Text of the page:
A group of early childhood educators explain here why the Common Core is inappropriate for children in grades K-3. This statement is an excerpt from their joint publication “Defending the Early Years.”


The first mistake of the Common Core is that it “maps backwards” from what is needed for high school graduation and ignores the kind of learning that is developmentally appropriate for young children. “An example of a developmentally inappropriate Common Core standard for kindergarten is one that requires children to “read emergent reader texts with purpose and understanding.” Many young children are not developmentally ready to read in kindergarten and there is no research to support teaching reading in kindergarten. There is no research showing long-term advantages to reading at 5 compared to reading at 6 or 7.”


The second mistake is that the CCSS assumes that all children learn at the same rate and in the same way. However, “Many of the skills mandated by the CCSS erroneously assume that all children develop and learn skills at the same rate and in the same way. Decades of child development research and theory from many disciplines (cognitive and developmental psychology, neuroscience, medicine and education) show how children progress at different rates and in different ways. For example, the average age that children start walking is 12 months. Some children begin walking as early as 9 months and others not until 15 months – and all of this falls within a normal range. Early walkers are not better walkers than later walkers. A second example is that the average age at which children learn to read independently is 6.5 years. Some begin as early as 4 years and some not until age 7 or later – and all of this falls within the normal range.”


Part of the second mistake is that young children are being assessed in ways that make no sense: “The CCSS are measured using frequent and inappropriate assessments – this includes high-stakes tests, standardized tests and computer-administered assessments. States are required to use computer-based tests (such as PARCC) to assess CCSS. This is leading to mandated computer use at an early age and the misallocation of funds to purchase computers and networking systems in school districts that are already underfunded.”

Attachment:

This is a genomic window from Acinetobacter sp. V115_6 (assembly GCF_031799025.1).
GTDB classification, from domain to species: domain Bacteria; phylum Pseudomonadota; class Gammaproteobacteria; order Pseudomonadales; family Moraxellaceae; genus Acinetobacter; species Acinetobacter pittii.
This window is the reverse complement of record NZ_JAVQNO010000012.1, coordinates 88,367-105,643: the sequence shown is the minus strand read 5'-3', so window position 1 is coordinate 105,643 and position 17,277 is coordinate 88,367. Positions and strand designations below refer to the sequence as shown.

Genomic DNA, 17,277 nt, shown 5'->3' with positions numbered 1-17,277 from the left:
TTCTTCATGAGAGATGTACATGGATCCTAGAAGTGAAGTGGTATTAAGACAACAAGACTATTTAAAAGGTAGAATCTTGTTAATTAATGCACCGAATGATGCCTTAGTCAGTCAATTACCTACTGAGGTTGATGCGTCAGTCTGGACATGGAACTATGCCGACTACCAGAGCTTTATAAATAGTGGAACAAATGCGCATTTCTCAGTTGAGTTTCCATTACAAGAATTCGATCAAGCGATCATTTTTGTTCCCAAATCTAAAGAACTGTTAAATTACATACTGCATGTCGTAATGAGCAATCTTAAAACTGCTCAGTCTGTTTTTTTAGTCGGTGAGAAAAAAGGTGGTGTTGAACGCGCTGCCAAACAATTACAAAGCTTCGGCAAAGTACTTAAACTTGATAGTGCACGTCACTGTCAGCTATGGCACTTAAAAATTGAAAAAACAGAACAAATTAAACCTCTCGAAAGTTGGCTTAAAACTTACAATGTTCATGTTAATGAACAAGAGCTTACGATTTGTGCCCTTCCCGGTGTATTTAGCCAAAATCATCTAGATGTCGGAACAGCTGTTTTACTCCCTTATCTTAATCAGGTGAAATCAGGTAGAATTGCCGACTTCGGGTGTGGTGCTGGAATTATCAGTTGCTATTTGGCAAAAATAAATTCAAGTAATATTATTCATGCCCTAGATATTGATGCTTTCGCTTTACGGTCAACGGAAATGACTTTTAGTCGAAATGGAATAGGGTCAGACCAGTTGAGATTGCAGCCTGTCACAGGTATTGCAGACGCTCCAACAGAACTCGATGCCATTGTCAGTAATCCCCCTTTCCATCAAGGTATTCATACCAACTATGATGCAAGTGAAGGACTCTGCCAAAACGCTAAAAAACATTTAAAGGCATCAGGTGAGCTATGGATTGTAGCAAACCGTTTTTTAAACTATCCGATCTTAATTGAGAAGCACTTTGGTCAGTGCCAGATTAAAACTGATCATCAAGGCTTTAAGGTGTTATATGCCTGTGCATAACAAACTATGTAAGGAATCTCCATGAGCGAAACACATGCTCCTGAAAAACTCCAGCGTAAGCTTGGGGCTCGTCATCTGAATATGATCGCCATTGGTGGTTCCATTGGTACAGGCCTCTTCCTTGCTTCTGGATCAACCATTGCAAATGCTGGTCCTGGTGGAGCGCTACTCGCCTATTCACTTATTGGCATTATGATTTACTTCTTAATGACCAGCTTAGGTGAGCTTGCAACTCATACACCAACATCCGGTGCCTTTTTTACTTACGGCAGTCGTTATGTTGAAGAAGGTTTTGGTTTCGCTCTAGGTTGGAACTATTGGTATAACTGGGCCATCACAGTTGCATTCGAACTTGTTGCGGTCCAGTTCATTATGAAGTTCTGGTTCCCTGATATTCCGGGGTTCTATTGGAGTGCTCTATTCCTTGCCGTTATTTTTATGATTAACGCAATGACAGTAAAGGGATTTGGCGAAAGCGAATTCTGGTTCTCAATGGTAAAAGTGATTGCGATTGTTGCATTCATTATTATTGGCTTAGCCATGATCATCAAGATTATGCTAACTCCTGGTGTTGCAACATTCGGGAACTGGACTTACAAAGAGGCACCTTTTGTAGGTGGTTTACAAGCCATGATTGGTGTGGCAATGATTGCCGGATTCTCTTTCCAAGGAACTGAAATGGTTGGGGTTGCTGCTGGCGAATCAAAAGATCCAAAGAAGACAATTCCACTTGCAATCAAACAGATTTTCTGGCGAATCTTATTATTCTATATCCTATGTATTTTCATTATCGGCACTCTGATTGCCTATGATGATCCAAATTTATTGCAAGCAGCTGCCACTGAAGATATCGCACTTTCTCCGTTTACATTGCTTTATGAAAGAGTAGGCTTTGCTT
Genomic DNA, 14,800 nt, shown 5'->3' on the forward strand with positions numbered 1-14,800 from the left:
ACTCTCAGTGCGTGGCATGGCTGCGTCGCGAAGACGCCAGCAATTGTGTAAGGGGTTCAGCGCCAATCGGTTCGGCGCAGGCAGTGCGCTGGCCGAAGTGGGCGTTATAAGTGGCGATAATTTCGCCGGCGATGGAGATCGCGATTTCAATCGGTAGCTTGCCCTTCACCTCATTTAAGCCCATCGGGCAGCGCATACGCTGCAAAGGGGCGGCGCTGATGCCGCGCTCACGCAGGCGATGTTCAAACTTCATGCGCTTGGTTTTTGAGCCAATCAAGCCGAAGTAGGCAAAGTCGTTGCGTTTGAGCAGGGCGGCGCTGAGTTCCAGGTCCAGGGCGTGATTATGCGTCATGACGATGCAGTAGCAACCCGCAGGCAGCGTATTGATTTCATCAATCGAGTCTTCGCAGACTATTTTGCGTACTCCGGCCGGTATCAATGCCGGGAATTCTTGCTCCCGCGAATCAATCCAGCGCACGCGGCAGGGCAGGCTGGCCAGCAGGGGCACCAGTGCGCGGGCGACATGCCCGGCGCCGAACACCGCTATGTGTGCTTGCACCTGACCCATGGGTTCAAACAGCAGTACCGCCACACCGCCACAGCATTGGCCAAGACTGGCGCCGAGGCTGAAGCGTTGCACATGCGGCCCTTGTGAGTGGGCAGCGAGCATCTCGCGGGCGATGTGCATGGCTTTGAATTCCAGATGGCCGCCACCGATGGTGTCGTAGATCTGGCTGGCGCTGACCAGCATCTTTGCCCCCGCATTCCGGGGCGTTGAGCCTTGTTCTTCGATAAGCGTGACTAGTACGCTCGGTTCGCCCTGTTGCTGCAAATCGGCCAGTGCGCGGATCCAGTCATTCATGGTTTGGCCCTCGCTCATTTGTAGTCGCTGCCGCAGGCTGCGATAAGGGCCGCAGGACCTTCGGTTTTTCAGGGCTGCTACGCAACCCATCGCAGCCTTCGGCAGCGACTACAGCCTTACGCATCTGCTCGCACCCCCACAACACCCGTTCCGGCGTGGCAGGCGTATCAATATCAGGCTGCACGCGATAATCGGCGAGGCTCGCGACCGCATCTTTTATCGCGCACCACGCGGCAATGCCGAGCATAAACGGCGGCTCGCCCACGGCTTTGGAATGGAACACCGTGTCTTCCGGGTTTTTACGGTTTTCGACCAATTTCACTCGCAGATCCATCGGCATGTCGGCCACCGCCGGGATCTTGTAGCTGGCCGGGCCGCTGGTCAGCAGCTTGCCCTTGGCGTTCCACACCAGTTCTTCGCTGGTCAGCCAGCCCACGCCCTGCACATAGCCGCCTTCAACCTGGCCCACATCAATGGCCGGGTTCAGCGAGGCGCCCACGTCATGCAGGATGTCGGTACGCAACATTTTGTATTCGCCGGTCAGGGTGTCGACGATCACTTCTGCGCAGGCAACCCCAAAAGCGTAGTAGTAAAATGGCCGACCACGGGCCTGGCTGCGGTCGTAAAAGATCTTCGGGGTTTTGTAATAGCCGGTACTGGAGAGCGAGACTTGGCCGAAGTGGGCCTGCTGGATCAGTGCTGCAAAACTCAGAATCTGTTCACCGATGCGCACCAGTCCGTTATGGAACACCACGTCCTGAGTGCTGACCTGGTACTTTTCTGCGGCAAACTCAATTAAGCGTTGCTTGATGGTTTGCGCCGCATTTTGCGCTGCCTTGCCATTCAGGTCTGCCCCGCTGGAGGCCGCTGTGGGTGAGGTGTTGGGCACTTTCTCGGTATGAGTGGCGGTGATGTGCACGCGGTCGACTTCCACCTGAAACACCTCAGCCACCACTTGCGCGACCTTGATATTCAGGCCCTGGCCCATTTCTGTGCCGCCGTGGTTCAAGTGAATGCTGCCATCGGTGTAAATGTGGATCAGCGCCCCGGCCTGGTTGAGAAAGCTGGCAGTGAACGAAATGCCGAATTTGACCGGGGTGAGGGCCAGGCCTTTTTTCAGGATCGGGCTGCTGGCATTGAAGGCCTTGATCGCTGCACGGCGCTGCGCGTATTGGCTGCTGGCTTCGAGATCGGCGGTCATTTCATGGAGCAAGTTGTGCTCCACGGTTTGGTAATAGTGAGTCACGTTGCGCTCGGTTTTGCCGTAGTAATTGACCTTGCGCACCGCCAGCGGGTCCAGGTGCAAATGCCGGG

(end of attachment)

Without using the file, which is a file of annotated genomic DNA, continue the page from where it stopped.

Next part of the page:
A third mistake was that those who wrote the CCSS did not include anyone knowledgeable about early childhood education: “The CCSS do not comply with the internationally and nationally recognized protocol for writing professional standards. They were written without due process, transparency, or participation by knowledgeable parties. Two committees made up of 135 people wrote the standards – and not one of them was a K-3 classroom teacher or early childhood education professional.”


A fourth mistake was that “There is a lack of research to support the current early childhood CCSS. The standards were not pilot tested and there is no provision for ongoing research or review of their impact on children and on early childhood education.” Those of us who urged field testing of the standards were ignored.


Read the rest of the article to read the other mistakes that CCSS made in writing standards for K-3. Then you will understand how foolish it was for a kindergarten class to cancel the annual class play because the children needed more time for rigorous academic studies. If educators think that CCSS cancels out the well-researched principles of child development, they make a terrible mistake.